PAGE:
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5 Myths About Emergency Contraception You Should Stop Believing

5 Myths About Emergency Contraception You Should Stop Believing

5 Myths About Emergency Contraception You Should Stop Believing

We enlisted the help of ellaOne to bust some myths around the morning after pill

Daye Wave Divider

Illustrations by

Erin Rommel


17th April 2020

Emergency contraception, AKA the “morning after pill” often gets a bad rap. 

It’s one of those vital services many people will have to rely on at some point in their (sexually active) life, and yet how many of us know fact from fiction? Better yet, how many of us know how emergency contraception actually works? 

So we enlisted the help of ellaOne to bust some myths around emergency contraception. 

Myth: there is only one form of emergency contraception

Given that emergency contraception is most commonly known as the “morning after pill”, you’d be forgiven if you thought that was the only form of emergency contraception. 

In reality, there are 2 methods of emergency contraception: oral emergency contraceptive pills (the morning after pill), and the IUD (copper coil). 

On top of that, there are 2 different types of morning after pills. One contains ulipristal acetate (sold under the brand name ellaOne), and the other contains levonorgestrel. 

The copper coil is considered to be the most effective method of emergency contraception (although it’s a little more difficult to get your hands on), followed closely by ellaOne, which is considered the most effective morning after pill

“In a clinical trial, ellaOne has been shown to reduce the rate of pregnancy to just 9 in 1000 when taken within 24 hours of unprotected sex,” says Emma Marsh, Senior Brand Manager at ellaOne. “This is because of the active ingredient ulipristal acetate, which has been shown to be 2.5 times more effective than other morning after pills containing levonorgestrel.” 

Choosing the best form of emergency contraception depends on a few factors, mainly how much time has passed since you had unprotected sex, any pre-existing health conditions, lifestyle and even your weight can all play a part in how effective emergency contraception is. 

“We would suggest that someone speaks to their pharmacist or healthcare provider about choosing the “right” emergency contraception for them. It’s a good idea to really familiarise yourself with all the information and advice,” adds Marsh.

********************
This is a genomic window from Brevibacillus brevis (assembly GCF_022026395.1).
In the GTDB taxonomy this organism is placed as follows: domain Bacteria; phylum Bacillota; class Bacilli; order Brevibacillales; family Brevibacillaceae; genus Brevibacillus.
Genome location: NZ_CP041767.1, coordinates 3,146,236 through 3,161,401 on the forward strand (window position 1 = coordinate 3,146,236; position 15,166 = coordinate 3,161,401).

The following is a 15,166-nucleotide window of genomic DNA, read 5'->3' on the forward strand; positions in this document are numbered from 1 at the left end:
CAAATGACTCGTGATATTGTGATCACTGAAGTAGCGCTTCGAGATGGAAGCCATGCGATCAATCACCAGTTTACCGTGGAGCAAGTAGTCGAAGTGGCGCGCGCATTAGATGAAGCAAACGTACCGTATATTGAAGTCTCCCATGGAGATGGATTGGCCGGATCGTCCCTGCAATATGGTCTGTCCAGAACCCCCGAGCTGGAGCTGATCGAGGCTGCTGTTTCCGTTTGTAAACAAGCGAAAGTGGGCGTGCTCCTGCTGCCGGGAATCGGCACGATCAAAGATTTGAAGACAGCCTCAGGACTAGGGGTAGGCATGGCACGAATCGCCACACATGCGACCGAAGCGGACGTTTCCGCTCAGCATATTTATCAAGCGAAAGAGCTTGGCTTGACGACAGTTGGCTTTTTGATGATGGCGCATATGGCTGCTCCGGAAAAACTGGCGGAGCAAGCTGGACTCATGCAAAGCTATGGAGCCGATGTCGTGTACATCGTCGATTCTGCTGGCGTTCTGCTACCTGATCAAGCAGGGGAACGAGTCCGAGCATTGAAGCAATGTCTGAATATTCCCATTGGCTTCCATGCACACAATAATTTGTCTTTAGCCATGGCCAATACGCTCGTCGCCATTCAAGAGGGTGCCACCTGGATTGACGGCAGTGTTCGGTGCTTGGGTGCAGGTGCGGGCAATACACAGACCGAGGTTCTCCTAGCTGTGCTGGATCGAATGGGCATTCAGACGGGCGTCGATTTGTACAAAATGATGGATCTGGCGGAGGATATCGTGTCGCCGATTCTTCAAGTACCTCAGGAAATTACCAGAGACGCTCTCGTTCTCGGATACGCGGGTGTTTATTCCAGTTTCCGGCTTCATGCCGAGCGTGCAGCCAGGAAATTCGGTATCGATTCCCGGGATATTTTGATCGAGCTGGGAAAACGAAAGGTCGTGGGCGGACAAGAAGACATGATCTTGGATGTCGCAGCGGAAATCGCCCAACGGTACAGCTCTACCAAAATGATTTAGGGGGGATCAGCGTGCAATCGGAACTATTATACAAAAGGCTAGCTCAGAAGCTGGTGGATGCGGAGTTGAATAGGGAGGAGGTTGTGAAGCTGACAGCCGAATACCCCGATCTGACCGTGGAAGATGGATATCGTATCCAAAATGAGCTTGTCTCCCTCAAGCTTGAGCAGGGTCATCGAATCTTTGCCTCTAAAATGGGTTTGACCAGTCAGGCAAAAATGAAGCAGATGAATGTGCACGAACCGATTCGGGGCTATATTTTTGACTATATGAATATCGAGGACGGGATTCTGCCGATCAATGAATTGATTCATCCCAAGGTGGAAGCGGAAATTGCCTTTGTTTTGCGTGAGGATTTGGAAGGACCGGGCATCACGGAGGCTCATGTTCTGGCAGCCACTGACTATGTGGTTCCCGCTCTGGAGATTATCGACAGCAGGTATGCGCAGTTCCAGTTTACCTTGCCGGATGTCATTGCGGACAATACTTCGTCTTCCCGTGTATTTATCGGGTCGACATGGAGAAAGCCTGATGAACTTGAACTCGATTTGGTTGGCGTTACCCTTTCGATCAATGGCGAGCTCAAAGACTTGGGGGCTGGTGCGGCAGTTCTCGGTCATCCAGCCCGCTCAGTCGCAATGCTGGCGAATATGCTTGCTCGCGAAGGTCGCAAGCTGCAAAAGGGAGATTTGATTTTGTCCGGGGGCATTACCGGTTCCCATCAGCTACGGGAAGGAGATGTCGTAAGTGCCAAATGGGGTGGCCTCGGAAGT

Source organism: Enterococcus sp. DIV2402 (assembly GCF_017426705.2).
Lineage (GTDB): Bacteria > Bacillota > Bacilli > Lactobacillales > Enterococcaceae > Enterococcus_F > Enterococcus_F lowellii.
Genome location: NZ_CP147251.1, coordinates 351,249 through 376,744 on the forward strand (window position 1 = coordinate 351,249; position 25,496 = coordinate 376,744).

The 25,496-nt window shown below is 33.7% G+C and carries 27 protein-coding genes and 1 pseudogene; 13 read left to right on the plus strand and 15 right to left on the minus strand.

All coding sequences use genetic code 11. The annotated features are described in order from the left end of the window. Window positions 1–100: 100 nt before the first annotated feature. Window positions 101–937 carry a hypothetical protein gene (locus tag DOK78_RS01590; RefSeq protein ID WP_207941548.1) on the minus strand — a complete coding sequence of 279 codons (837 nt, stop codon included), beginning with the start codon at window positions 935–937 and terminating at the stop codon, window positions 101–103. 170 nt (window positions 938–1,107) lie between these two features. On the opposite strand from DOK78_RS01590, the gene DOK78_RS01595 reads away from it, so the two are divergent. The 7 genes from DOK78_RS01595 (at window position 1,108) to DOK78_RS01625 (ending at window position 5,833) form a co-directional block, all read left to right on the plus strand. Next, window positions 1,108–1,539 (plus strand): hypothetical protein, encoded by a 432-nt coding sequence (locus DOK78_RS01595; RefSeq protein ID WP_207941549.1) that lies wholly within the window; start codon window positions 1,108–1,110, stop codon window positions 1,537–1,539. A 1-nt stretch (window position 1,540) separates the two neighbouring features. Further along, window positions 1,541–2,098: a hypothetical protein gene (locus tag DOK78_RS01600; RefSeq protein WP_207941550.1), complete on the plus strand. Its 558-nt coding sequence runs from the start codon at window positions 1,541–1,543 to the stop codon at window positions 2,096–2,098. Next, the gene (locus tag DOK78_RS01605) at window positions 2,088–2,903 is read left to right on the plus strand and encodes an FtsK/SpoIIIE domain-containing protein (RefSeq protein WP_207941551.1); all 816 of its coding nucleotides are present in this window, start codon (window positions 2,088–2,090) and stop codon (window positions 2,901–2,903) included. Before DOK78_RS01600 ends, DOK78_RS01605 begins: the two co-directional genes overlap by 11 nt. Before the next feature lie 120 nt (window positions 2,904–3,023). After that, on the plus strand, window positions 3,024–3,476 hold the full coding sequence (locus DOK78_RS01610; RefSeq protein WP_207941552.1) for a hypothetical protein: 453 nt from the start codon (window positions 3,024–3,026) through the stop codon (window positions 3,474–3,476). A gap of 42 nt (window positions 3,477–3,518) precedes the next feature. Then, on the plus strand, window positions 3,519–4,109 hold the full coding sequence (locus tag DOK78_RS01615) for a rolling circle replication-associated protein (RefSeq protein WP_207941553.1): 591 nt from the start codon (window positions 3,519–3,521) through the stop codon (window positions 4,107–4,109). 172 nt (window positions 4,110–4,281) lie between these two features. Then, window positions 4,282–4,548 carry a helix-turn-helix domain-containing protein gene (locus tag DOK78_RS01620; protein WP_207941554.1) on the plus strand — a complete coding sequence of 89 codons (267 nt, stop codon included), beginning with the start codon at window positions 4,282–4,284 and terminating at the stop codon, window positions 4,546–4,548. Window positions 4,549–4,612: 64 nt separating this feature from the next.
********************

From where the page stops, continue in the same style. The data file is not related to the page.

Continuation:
Myth: taking the morning after pill is like having an abortion

This is very, very false. And yet, 41% of respondents surveyed by ellaOne believed the morning after pill works by terminating a pregnancy. 

“As our recent #FactNotFiction campaign has found, many people are unsure about how emergency contraception works, and believe damaging rumours about it that can make accessing it an intimidating or even dreaded experience,” says Marsh. 

All forms of emergency contraception prevent pregnancy in the first place. For pregnancy to occur, a fertilised egg has to implant in the uterus, which can take 5 to 7 days from when sperm fertilises the egg. Emergency contraception acts in the interim by delaying ovulation. 

“When you have unprotected sex, sperm travel from the vagina, through the cervix and up the fallopian tubes where they wait for an egg to be fertilised. ellaOne—which contains ulipristal acetate—helps prevent or delay ovulation (the egg being released) until all the sperm have died (5 days), so there is no egg for them to meet and so pregnancy can not occur,” explains Marsh. 

Myth: the morning after pill has to be taken… the morning after 

47% of people think the morning after pill has to be taken within 24 hours of having unprotected sex. In reality, ellaOne and the IUD are both effective in preventing pregnancy for up to 5 days of having unprotected sex. The levonorgestrel pill, on the other hand, can only be taken up to 3 days after unprotected sex.

However, with all methods of contraception, the sooner you take them, the better. 

Myth: taking the morning after pill too many times will make you infertile

This is one of those things we’ve all heard growing up, but is completely unfounded. 

“We know that this is a very prevalent myth,” says Marsh. “In our recent FactNotFiction survey, 40% of 1027 18-35-year-olds said they believed the morning after pill can make you infertile if you use it too many times. This is completely false. There is no evidence that ellaOne has any long-term effect on fertility. In fact, fertility generally returns so quickly after taking ellaOne that we recommend using a barrier method of contraception until your next period.” 

Myth: emergency contraception is the same as everyday contraception

Afraid not. Although it’s safe to take the morning after pill more than once in your life (despite what your friends may have told you when you were a teen), it’s not effective as an on-going contraceptive—that’s why it’s called “emergency” contraception.

If you often find yourself relying on emergency contraception, it might be worth considering whether your current form of contraception is working for you. Speak to your healthcare provider about all available options. 

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